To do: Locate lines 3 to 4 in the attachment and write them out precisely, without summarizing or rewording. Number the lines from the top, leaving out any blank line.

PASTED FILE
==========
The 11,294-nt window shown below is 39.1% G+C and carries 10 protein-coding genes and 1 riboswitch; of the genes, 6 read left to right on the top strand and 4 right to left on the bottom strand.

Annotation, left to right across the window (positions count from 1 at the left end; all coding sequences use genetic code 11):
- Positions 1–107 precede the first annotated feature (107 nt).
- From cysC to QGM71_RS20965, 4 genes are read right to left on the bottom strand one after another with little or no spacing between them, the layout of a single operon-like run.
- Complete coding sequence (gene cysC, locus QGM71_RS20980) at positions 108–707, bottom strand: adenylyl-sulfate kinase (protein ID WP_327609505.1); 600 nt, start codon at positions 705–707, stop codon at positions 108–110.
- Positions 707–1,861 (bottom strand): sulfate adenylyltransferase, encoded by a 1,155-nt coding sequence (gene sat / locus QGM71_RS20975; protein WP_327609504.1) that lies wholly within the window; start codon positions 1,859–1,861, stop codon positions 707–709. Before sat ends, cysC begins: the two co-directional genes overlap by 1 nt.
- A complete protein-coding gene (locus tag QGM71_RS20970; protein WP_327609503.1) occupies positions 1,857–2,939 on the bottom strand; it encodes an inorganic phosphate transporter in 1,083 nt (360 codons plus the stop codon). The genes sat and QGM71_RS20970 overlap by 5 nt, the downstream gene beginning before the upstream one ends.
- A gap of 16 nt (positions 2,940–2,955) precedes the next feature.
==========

- Positions 1–107 precede the first annotated feature (107 nt).
- From cysC to QGM71_RS20965, 4 genes are read right to left on the bottom strand one after another with little or no spacing between them, the layout of a single operon-like run.